In its broadest sense, plagiarism is using someone else's work or ideas, presented or claimed as your own.  At this stage in your academic career, you should be fully conscious of what it means to plagiarize. This is an inherently unethical activity because it entails the uncredited use of someone else's expression of ideas for another's personal advancement; that is, it entails the use of a person merely as a means to another person’s ends.

Students, where applicable:

Consequences of Academic Dishonesty:

Academic dishonesty is taken very seriously.  Students participating in academic dishonesty may be removed from the course and from the program.

9. ATTENDANCE POLICY

It is expected that students will attend all classes. Sickness for either on campus or off campus students is a legitimate excuse for absence. Students are asked to communicate by phone or e-mail directly to the instructor, and to follow up in person with the instructor upon return to class.

10. INCOMPLETE POLICY

An Incomplete is a temporary grade assigned at the discretion of the faculty member. It is typically allowed in situations in which the student has satisfactorily completed major components of the course and has the ability to finish the remaining work without re-enrolling, but has encountered extenuating circumstances, such as illness, that prevent his or her doing so prior to the last day of class.To request an incomplete, students must first download a copy of the Incomplete Request Form. This document is located within the Shared folder of the Files tab in Populi. Secondly, students must fill in any necessary information directly within the PDF document. Lastly, students must send their form to their professor via email for approval. “Approval” should be understood as the professor responding to the student’s email in favor of granting the “Incomplete” status of the student.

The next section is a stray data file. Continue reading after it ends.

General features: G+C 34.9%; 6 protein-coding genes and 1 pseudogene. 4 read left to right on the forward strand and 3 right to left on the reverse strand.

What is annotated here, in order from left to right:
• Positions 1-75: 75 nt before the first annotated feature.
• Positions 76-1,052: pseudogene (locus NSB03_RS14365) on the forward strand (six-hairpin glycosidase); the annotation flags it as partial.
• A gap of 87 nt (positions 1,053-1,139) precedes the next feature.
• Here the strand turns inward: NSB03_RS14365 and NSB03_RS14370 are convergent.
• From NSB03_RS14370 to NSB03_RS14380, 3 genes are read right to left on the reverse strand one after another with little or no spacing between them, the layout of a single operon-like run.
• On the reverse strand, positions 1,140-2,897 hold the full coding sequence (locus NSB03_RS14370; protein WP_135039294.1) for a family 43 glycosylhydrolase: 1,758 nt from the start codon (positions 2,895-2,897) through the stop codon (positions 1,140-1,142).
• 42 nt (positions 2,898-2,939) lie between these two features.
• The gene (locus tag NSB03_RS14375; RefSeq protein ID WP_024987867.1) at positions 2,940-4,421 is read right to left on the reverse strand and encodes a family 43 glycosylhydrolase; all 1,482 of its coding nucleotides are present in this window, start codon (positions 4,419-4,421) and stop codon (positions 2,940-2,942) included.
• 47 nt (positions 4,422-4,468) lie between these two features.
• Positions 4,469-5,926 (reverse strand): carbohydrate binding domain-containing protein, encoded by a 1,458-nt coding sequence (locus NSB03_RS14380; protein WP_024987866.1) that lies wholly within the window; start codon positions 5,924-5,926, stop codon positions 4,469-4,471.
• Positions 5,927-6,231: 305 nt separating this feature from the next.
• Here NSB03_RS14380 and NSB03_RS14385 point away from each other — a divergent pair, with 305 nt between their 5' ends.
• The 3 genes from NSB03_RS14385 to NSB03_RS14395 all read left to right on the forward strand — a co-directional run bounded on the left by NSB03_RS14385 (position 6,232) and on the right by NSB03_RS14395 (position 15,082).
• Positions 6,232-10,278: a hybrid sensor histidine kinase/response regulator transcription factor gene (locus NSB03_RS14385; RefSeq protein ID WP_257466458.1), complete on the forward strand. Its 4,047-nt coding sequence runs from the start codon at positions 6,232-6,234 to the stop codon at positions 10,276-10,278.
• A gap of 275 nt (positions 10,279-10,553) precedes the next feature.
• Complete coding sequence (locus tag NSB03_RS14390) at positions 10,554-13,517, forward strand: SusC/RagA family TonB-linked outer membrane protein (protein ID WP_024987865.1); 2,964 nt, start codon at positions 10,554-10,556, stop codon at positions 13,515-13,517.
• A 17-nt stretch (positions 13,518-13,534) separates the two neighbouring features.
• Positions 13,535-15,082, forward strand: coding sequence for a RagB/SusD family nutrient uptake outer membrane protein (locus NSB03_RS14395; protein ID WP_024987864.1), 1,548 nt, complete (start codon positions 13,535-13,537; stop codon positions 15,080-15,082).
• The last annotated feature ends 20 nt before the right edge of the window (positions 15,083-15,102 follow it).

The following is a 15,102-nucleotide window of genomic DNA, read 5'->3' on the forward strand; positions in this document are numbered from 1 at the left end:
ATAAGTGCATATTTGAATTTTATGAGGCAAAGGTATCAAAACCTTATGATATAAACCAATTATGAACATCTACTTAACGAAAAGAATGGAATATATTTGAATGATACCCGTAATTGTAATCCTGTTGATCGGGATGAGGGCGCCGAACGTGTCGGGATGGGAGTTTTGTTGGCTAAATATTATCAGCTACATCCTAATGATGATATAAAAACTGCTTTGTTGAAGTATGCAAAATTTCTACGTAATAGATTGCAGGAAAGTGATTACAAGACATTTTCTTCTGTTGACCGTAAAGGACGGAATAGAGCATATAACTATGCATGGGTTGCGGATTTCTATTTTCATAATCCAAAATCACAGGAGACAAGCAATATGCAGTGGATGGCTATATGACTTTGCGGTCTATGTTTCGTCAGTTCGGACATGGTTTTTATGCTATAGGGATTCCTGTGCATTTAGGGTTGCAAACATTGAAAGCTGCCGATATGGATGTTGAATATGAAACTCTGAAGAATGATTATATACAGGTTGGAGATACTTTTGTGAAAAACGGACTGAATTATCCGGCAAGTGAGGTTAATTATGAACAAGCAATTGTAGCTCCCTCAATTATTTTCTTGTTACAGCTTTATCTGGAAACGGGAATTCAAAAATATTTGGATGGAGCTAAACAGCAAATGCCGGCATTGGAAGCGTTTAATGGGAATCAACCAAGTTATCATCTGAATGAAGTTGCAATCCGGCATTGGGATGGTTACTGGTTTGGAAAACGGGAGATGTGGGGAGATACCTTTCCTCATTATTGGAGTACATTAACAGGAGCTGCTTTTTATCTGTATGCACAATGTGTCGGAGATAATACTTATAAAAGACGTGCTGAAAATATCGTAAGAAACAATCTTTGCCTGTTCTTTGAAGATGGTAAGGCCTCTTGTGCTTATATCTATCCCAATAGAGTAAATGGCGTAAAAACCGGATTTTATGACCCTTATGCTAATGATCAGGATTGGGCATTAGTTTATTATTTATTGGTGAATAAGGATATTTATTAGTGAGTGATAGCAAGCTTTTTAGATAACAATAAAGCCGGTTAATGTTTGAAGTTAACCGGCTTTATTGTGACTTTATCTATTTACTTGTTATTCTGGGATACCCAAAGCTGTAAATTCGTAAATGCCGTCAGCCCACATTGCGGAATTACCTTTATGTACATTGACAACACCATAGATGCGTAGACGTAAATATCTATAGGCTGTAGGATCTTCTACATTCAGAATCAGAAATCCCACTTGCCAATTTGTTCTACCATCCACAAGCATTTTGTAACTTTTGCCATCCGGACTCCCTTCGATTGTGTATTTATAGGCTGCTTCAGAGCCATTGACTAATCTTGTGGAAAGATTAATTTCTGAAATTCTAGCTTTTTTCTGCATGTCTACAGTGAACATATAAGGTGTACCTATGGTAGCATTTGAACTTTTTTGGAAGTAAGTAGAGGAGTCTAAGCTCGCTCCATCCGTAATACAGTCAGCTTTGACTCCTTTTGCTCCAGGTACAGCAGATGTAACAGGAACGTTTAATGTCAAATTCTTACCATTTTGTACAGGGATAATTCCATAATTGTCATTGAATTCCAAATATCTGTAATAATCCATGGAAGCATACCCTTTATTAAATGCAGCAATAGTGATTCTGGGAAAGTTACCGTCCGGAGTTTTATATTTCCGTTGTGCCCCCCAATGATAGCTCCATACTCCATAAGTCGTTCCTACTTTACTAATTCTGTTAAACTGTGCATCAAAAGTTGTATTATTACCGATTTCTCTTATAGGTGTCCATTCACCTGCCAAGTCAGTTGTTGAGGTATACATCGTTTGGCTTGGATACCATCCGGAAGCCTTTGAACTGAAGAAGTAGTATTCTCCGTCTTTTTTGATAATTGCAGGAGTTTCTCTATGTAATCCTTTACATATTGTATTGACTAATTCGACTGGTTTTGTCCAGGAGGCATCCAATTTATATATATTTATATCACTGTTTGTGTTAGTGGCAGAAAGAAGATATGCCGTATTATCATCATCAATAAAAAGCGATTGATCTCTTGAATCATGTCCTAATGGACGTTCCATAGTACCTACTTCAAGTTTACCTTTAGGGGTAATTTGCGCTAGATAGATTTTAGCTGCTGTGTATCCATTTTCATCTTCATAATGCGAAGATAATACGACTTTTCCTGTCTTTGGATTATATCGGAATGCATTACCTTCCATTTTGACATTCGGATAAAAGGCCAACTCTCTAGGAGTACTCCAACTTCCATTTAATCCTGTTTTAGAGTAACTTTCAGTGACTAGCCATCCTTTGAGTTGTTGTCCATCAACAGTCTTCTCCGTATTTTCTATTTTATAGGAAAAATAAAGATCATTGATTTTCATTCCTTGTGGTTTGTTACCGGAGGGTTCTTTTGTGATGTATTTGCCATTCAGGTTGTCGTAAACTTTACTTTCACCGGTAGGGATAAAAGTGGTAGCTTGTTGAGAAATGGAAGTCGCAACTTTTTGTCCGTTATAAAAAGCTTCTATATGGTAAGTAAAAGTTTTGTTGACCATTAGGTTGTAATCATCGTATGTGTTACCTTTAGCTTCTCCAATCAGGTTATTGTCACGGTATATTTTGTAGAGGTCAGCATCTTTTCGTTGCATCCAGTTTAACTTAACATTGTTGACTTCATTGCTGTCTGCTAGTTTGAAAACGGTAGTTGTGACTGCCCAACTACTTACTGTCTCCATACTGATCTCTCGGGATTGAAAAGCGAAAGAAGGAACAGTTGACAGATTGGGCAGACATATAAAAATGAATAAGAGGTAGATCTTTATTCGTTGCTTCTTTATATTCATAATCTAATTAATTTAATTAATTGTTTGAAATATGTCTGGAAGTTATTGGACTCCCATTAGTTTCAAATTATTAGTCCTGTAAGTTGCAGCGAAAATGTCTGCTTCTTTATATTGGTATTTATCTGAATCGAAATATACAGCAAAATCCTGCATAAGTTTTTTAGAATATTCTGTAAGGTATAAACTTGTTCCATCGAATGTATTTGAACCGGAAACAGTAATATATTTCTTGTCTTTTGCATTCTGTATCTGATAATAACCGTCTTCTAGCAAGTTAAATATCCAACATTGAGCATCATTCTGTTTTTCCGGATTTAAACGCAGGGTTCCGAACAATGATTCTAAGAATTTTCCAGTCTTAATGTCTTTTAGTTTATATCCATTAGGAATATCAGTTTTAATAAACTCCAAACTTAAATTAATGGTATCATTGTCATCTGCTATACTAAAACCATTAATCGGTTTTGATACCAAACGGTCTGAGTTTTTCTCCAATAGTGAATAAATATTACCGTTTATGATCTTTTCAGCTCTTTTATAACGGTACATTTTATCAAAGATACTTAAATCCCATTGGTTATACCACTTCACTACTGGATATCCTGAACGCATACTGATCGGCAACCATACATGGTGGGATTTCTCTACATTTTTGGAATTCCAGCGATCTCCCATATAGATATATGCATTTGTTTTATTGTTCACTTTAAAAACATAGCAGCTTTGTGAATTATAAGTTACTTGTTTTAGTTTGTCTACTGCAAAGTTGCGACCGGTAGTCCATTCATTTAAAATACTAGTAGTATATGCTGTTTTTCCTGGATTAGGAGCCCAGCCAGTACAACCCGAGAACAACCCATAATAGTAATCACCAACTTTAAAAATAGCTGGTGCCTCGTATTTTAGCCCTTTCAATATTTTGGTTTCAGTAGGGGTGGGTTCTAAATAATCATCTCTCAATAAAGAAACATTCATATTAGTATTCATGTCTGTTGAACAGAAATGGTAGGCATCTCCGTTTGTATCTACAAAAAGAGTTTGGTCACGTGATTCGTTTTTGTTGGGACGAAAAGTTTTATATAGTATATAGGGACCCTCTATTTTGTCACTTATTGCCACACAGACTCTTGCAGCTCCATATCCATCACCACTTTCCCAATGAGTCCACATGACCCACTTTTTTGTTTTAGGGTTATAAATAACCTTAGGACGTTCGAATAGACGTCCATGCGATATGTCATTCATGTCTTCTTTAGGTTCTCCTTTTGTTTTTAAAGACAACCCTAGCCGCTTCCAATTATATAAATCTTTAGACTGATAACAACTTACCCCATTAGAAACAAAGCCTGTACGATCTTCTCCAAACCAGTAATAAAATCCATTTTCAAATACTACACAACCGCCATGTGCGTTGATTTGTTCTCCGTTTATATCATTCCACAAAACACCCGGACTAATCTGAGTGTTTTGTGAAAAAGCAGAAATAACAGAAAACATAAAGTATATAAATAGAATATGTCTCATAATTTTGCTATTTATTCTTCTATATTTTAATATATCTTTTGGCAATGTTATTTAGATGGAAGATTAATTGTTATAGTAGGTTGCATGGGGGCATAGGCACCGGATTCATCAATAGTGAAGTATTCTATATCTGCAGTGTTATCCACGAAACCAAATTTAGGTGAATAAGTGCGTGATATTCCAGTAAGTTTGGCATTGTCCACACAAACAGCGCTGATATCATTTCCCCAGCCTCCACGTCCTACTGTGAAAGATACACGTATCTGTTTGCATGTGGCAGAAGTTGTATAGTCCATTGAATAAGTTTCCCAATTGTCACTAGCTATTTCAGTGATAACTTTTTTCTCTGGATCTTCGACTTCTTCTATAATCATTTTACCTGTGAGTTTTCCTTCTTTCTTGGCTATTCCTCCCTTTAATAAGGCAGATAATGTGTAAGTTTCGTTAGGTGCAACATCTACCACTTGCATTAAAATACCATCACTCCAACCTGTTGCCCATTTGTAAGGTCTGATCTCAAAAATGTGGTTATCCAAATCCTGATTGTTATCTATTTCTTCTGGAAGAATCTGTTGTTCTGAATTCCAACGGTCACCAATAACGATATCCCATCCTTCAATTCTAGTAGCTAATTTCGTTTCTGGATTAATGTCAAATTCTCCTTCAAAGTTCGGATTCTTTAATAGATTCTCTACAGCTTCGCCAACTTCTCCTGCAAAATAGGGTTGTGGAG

Students receiving an Incomplete must submit the missing course work by the end of the sixth week following the semester in which they were enrolled. An incomplete grade (I) automatically turns into the grade of “F” if the course work is not completed.

Students who have completed little or no work are ineligible for an incomplete. Students who feel they are in danger of failing the course due to an inability to complete course assignments should withdraw from the course.

A “W” (Withdrawal) will appear on the student’s permanent record for any course dropped after the end of the first week of a semester to the end of the third week. A “WF” (Withdrawal/Fail) will appear on the student’s permanent record for any course dropped after the end of the third week of a semester and on or before the Friday before the last week of the semester.

11. ABOUT YOUR PROFESSOR

Joan Morris Gilbert, S.T.D. received the Doctorate in Sacred Theology, as well as the Licentiate in Sacred Theology, from the Pontifical Lateran University in Rome, through the Pontifical John Paul II Institute for Studies on Marriage and Family (Washington, D.C. Session). She received the M.A. in Theology and the B.A. in Humanities from Holy Apostles College and Seminary. She is sacramentally married, and has seven children and seven grandchildren. She is a life-committed Benedictine Oblate.

Telephone 203-266-7709

Cellphone: 203-217-3343 (Texts: Please include your full name in text.)

email: jgilbert@holyapostles.edu (Please include Course # in Subject line)